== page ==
The Ulu Camii or Great Mosque of Bursa is a venerable and quite pleasant building, dating from 1396. The Lonely Planet guide compares it to the Erzerum Ulu Camii, but I disagree, that one is much darker and though nice does not give me the delight I always feel in the Bursa one.
It was the first large congregational mosque of the Ottomans and measures 56 x 68 m over all.
The twenty domes rest on pendentives (not Turkish triangles) and twelve heavy piers.
Supposedly the twenty domes were built instead of the twenty (separate) mosques which Sultan Bayezid I had promised for winning the Battle of Nicopolis in 1396.
A ‘pendentive’ is a constructive device permitting the placing of a circular dome over a square room (or an elliptical dome over a rectangular room). The pendentives, which are triangular segments of a sphere, taper to points at the bottom and spread at the top to establish the continuous circular or elliptical base needed for the dome. In masonry the pendentives thus receive the weight of the dome, concentrating it at the four corners where it can be received by the piers beneath. The pendentive was introduced by the Romans (around 200 AD) and fully used by the Byzantines.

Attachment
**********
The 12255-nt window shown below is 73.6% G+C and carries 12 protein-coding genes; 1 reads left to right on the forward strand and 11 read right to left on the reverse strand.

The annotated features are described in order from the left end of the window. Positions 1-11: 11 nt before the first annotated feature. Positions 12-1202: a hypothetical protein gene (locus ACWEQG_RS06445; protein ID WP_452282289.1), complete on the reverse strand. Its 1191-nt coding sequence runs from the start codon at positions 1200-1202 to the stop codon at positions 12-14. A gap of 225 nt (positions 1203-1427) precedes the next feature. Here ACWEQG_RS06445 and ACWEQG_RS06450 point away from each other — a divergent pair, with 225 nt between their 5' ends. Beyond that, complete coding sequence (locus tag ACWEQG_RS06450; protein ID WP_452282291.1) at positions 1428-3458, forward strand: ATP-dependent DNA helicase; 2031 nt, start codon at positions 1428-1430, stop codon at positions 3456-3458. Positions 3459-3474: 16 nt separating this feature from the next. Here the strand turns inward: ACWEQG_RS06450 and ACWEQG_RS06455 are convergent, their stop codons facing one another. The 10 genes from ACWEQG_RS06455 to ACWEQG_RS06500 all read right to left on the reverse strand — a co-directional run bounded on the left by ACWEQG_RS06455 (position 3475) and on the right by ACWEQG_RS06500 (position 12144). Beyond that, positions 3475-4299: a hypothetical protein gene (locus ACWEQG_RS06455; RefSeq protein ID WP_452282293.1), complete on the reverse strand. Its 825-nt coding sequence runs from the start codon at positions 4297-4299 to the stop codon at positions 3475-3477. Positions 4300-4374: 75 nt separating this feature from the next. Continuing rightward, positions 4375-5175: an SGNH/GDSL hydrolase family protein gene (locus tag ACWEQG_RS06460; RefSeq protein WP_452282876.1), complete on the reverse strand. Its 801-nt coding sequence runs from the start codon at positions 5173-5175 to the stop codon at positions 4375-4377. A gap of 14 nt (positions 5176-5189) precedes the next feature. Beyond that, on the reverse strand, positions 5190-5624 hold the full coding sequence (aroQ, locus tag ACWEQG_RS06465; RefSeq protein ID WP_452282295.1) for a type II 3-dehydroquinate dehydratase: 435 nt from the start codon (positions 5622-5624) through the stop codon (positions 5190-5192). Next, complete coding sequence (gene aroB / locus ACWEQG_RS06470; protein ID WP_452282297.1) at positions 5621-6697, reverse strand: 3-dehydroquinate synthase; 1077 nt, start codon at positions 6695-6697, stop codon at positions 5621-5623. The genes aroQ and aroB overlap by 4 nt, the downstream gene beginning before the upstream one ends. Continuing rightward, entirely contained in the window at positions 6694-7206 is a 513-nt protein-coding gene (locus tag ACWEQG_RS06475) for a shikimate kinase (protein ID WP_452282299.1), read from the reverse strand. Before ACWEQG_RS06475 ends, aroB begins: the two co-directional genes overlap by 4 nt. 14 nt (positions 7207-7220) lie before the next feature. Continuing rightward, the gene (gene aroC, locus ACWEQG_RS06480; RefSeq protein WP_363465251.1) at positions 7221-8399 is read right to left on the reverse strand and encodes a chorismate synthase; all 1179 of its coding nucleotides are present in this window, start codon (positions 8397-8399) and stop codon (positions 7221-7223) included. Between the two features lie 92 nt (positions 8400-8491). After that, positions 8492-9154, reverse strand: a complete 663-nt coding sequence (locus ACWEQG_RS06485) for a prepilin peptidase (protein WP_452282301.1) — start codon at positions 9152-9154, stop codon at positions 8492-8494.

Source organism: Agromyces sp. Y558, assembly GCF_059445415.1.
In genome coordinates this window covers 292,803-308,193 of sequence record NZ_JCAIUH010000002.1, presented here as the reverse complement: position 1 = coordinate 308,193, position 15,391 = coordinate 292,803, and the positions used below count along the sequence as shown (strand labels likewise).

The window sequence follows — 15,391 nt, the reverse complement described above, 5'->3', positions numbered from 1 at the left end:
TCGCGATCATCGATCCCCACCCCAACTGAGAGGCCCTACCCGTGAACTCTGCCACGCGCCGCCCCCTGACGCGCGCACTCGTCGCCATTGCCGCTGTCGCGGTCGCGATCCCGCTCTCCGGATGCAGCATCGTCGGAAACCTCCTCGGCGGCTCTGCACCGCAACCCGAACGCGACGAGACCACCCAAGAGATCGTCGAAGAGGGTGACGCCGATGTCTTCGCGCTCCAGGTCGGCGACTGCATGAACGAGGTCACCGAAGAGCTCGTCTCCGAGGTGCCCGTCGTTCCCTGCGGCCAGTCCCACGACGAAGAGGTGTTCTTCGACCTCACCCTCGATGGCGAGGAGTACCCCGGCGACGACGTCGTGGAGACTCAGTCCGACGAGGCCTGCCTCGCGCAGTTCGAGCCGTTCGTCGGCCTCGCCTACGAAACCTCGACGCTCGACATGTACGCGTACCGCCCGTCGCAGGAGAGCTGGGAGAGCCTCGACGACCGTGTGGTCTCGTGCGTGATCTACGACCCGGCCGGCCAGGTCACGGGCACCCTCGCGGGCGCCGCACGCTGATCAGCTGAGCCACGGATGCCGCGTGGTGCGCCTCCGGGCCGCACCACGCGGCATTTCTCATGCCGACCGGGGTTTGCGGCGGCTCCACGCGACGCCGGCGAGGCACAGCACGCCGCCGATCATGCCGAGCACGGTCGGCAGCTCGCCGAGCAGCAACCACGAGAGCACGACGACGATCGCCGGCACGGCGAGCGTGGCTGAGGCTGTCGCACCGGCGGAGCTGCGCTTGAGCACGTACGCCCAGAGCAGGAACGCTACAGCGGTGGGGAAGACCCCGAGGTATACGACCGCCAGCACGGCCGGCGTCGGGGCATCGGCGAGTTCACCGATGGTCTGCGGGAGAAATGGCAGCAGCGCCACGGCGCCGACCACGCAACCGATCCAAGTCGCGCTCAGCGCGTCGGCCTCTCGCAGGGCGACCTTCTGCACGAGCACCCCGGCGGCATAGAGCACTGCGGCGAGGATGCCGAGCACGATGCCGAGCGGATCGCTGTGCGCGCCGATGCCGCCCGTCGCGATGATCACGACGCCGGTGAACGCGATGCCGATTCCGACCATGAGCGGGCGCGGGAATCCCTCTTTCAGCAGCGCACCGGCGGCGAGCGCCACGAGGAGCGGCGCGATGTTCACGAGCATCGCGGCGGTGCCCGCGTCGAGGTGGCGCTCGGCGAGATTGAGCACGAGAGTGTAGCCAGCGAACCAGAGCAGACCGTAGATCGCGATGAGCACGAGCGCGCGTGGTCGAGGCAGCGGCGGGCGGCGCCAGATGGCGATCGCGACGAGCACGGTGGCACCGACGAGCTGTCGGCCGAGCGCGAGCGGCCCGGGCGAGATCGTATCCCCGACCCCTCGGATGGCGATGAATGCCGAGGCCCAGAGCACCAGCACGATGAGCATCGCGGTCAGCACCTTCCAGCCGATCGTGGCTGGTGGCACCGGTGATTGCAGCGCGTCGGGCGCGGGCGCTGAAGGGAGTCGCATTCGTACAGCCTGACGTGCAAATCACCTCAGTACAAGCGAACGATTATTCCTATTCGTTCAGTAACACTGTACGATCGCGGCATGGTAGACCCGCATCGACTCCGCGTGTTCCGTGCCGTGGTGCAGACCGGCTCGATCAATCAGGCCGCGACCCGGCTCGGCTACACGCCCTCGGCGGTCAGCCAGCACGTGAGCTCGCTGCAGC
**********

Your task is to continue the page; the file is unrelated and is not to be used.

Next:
The ‘Turkish triangle’ was a new pendentive: a transformation of the curved space of the traditional pendentive into a fanlike set of long and narrow triangles built at an angle from each other. It was introduced in Anatolia by the Seljuk.
Correspondent: J.M.Criel, Antwerpen.
Source: ‘Islamic Architecture: Ottoman Turkey’ (Godfrey Goodwin) – London 1977 - Wikipedia
& Encyclopaedia Brittanica .